Read Harder Challenge #17: Girl Mogul, Read Harder Challenge #18: The Lost Coast & Read Harder Challenge #19: Hole in My Life

Posted about 4 weeks ago by Jennifer Deuell
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Prompt #17: A business book

Girl Mogul, by Tiffany Pham (founder and CEO of Mogul), is a must read for all teen girls who are destined for greatness!

In Girl Mogul, Pham not only recounts her own rise to entrepreneurial success, but also outlines how other girls, too, can be successful.  She does this through short, yet powerful chapters with titles like “Awakening Your Awesomeness” and “Rising Above (AKA Later, Haters).”  In them, readers will find themselves inspired by Pham’s own words as well as words of her mentors and role models.  You’ll also find tips, tricks, and activities to help you take those first steps toward success.

I found this a super fun read and easily accessible to variety of teens.  The best part of all is that Pham reiterates over and over again that there is no “one size fits all” roadmap to success, nor is there a “one size fits all” recipe for amazingness.  ALL girls are beautiful.  ALL girls are awesome.  And ALL girls have the ability to achieve greatness.  How powerful is that message??

In my opinion, we need more books like this for teens, not just for girls but for everyone!

Here are some other suggestions that will satisfy this prompt:

Steve Jobs: Insanely Great by Jessie Hartland

Company of One by Paul Jarvis

The Code : Silicon Valley and the Remaking of America by Margaret Pugh O’Mara

Make it Rain! : How to Use the Media to Revolutionize Your Business and Brand by Areva Martin

This is Not a T-shirt : A Brand, a Culture, a Community — a Life in Streetwear by Bobby Hundreds

Drive-thru Dreams : A Journey through the Heart of America’s Fast-food Kingdom by Adam Chandler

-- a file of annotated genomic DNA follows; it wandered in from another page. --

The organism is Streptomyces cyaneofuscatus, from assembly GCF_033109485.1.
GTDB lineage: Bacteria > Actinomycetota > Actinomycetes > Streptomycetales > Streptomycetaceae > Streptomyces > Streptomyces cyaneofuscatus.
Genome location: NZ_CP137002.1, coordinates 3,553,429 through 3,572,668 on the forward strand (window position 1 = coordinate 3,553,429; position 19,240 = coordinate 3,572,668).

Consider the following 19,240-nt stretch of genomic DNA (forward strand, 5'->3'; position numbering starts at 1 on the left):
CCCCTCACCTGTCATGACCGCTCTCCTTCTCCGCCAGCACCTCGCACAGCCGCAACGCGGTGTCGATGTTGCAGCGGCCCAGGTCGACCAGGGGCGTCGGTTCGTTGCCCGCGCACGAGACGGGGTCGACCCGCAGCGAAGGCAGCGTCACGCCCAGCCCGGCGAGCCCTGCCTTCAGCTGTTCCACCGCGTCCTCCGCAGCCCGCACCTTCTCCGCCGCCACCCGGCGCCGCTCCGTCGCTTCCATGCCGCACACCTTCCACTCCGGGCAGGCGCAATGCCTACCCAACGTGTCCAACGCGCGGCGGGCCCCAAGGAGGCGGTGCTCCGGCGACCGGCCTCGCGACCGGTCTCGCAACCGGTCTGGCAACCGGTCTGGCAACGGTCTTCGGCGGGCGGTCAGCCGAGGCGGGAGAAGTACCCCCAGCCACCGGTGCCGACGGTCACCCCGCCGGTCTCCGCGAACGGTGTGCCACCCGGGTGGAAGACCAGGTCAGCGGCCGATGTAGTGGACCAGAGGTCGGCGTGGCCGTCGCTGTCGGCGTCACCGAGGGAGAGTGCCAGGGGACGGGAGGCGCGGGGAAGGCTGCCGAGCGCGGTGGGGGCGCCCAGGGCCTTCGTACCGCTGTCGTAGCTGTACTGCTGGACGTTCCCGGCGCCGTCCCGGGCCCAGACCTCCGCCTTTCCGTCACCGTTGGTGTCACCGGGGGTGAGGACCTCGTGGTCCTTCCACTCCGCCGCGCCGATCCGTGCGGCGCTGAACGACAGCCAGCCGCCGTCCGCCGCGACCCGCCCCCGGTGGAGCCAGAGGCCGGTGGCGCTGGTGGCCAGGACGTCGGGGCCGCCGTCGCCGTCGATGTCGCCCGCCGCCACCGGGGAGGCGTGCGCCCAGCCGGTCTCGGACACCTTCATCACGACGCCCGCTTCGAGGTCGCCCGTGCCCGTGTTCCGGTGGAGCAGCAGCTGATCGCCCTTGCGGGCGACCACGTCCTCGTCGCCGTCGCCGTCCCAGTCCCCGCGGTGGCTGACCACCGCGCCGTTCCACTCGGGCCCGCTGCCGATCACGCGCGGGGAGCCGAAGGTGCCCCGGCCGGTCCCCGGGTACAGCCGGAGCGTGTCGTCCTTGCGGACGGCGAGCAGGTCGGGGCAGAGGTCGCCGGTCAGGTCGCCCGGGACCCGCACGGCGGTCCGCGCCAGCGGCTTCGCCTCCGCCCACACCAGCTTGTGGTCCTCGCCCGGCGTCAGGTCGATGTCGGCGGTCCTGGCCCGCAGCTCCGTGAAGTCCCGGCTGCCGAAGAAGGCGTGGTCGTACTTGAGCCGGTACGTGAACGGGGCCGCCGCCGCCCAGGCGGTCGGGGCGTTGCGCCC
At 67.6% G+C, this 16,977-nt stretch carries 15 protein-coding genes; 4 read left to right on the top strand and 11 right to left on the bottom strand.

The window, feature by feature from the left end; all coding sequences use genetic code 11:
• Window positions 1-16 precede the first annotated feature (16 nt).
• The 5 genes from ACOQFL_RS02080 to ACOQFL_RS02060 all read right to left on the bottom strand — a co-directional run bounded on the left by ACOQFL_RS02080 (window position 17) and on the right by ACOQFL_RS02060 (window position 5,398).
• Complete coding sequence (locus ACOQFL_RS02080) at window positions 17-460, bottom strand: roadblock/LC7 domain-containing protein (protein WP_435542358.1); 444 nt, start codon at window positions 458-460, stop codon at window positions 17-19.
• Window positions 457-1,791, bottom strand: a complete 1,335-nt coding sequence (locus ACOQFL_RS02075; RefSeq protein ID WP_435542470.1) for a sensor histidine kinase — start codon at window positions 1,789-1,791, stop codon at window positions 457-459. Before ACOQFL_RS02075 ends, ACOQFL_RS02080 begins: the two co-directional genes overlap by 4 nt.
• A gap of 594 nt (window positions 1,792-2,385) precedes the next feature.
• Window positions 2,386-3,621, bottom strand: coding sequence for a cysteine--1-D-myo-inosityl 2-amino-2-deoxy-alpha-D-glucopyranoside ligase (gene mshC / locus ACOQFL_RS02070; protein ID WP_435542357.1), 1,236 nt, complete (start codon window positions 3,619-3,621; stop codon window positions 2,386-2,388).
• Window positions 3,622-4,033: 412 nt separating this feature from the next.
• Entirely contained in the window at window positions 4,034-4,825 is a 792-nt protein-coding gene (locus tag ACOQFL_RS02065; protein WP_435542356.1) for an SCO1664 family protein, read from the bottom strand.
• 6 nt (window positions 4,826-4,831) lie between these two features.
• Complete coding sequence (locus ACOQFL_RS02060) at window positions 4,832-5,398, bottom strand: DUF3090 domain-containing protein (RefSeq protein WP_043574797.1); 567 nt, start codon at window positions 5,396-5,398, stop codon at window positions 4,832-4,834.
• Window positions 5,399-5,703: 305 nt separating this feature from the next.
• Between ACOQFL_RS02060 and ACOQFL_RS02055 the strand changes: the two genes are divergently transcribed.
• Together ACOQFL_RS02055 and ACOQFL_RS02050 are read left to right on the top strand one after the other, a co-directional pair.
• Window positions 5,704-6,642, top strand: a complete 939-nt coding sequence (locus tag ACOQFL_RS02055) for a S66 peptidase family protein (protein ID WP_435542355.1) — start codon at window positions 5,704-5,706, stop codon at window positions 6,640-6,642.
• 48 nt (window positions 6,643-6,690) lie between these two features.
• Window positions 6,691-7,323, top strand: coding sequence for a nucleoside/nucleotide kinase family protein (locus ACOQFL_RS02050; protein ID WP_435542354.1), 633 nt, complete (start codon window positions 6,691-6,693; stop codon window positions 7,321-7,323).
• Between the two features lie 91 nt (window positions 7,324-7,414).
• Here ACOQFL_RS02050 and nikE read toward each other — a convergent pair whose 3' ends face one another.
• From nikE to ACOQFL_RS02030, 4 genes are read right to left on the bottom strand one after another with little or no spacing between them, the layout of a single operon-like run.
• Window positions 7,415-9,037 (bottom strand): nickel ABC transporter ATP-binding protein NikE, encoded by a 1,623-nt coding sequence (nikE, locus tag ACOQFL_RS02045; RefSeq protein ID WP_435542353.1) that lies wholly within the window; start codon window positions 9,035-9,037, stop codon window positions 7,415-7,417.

Merchants of Truth : The Business of News and the Fight for Facts by Jill Abramson

This is Marketing by Seth Godin

Also, here are Book Riot’s suggestions for this prompt.

Prompt #18: A novel by a trans or nonbinary author

I really, really wanted to like this book.  The premise of The Lost Coast, by Amy Rose Capetta, is six queer witches living among the redwoods doing their magical thing.  Sounds awesome, right?!  I love that the publisher put out a book with some f/f loves stories. There was also a lot of diversity among the cast of characters with many of the witches coming from different cultural and ethnic backgrounds, as well as a spectrum of sexual orientations. 

One thing the author did well in the Lost Coast is she brought to life the foggy, lush, and mystical scenery of California.  Unfortunately, this book fell completely short for me in every other way.  The narration switched a lot between characters which made it hard to keep up with, especially because the characters weren’t well developed and didn’t have unique voices (in my opinion).  Also, the plot really dragged. This was a book about witches and I wanted some really cool magic throughout. I did not get it. There was some good action toward the end of the book but it was too little too late for me.

Here are a few other suggestions:

The City in the Middle of the Night by Charlie Anders

Lord of the Butterflies by Andrea Gibson

The Merry Spinster by Mallory Ortberg

Long Black Veil by Jennifer Finley Boylan

Dragon Pearl by Yoon Ha Lee

If I was Your Girl by Meredith Russo

Here are Book Riot’s suggestions.

Prompt #19: A book of nonviolent true crime

Let me start out by saying that Hole in My Life, by Jack Gantos, has been nominated for quite a few awards.  So, while I was not really a fan, many people are. I looked on Goodreads at some of the reviews and people were using words like “profound” and “insightful” to describe the book.  I thought the opposite.  

Here is a story about a teenage boy who finds himself in a lot of trouble when he tries to smuggle drugs into the country and distribute them on a pretty significant level.  The journey he takes while in possession of the drugs almost has a Hangover feel where the author just keeps getting himself into more and more trouble with little to no awareness of the severity of his actions.  And although he goes to jail, he seems to avoid many of the really awful things that go on there by pure chance.  

I won’t tell you the end but that too seemed a little too wrapped up in a pretty ribbon.  The book is a memoir, so I guess what happened is what happened. But I just don’t feel like there was much growth for the author, even though that was the whole premise of the book.  #sorrynotsorry

Here are a few other suggestions:

Catch Me if You Can by Frank Abagnale

Provenance : How a Con Man and a Forger Rewrote the History of Modern Art by Laney Salisbury

The Great Pearl Heist by Molly Caldwell Crosby

Flawless : Inside the Largest Diamond Heist in History by Scott Andrew Selby 

The Map Thief by Michael Blanding

My Friend Anna : The True Story of a Fake Heiress by Rachel DeLoache Williams

Finally, here are Book Riot’s suggestions.

 

 

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